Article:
Religion always has been a topic of controversy but it has particularly become a cultural flash point in our society over the past twenty or thirty years. On the one hand you have the secular atheistic crowd who always want to remove any semblance of religion from society. The problem is that whenever there is an action there is always an opposite and equal reaction, and the other side of it is the religious group. The religious group always includes a vast number of Christians who don't have enough doctrine between their ears to understand what the real issues are. So on the other side you have the pro-religious crowd promoting any kind of religion as valuable, as important, as the backbone of culture and society, and that any talk about spirituality, prayer, whatever the content or lack of content might be, is automatically good, positive and beneficial to society. The trouble is that we are going to learn in our study of Judges 17 that both of these groups are deceived, misguided and dangerous, and that if either of them wins society loses, the culture collapses and the nation is on its way to destruction. The reason that religion has nothing to do with biblical Christianity is that biblical Christianity is based on a relationship with God, not ritual forms or contentless prayer, meditation, or anything of that nature; it is not based on works. Religion is always based on some kind of works and puts an emphasis on certain practices and their value for their own sake—prayer, meditation, evangelism, giving, all of which seem to have some inherent value, and that is not what the Bible teaches. The Bible teaches that a relationship with God is based on grace. Satan always attacks grace so that religion is one of Satan's greatest tools of history to distract and destroy the human race. In Judges 17 we see how it was religion that introduced apostasy into Israel and it is religion that caused the cultural collapse during the period of Judges.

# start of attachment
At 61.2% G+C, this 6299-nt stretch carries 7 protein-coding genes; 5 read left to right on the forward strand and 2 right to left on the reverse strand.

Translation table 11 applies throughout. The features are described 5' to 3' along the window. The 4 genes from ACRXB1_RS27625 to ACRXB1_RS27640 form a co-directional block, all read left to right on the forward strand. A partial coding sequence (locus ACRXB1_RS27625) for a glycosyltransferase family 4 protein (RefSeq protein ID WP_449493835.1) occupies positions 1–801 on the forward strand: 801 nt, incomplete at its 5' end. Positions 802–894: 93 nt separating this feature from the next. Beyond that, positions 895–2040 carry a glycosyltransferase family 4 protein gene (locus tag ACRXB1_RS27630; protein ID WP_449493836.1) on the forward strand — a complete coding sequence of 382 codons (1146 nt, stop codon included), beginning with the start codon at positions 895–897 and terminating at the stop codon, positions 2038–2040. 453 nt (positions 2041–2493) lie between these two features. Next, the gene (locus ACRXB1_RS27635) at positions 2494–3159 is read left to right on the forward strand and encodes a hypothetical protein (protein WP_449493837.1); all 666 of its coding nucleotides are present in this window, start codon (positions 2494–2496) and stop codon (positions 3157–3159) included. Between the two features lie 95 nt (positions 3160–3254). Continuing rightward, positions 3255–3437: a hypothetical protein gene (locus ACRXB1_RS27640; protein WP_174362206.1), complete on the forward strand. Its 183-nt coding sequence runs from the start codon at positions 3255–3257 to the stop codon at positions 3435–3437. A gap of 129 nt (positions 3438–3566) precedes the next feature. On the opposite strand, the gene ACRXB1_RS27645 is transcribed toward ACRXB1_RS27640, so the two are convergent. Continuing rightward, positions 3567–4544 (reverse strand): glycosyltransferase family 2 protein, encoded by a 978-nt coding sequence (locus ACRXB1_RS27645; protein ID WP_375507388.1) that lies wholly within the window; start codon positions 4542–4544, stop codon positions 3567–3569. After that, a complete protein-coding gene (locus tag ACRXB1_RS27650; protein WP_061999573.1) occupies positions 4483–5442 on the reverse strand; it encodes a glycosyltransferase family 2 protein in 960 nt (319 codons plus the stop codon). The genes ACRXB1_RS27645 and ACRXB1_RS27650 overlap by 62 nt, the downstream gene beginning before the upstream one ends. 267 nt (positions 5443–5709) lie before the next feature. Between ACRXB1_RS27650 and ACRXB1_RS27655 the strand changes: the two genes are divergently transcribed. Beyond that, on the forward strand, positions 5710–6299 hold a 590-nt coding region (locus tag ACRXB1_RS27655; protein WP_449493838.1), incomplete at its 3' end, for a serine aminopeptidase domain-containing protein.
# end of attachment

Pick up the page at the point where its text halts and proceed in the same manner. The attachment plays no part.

We come to a point in our study where we enter into a new section of the book of Judges. This section deals with the breakdown of the people and it demonstrates that if the majority of the people are negative to God and negative to establishment principles then even great leaders can't preserve that society. You can't look to a presidential election as some sort of magic bullet that is going to solve the problem. It has great application for us today. The problem has to do with the people in this nation. Until the people in this nation turn back to doctrine there is not gong to be a solution. It is not turning back to religion; it is not turning back to morality. Morality can't solve the problem. The ultimate problem is sin. Morality may provide a measure of stability, religion may provide a modicum of control to some degree, but eventually it will fall apart, and we are going to see that religion and morality are only temporary fixes, they are limited in their application, and morality never ever solves the fundamental problem of sin. It has to start with grace and an understanding of doctrine.